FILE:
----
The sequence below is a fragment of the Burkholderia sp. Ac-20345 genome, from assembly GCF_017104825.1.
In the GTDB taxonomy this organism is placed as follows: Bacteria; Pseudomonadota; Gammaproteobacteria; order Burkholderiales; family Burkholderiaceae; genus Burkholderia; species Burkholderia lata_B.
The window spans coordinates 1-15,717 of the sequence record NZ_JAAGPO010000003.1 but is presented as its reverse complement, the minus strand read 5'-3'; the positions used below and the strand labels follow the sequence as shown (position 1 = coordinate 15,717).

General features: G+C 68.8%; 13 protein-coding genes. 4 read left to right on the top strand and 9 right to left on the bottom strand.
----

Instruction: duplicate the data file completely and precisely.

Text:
The sequence below is a fragment of the Burkholderia sp. Ac-20345 genome, from assembly GCF_017104825.1.
In the GTDB taxonomy this organism is placed as follows: Bacteria; Pseudomonadota; Gammaproteobacteria; order Burkholderiales; family Burkholderiaceae; genus Burkholderia; species Burkholderia lata_B.
The window spans coordinates 1-15,717 of the sequence record NZ_JAAGPO010000003.1 but is presented as its reverse complement, the minus strand read 5'-3'; the positions used below and the strand labels follow the sequence as shown (position 1 = coordinate 15,717).

General features: G+C 68.8%; 13 protein-coding genes. 4 read left to right on the top strand and 9 right to left on the bottom strand.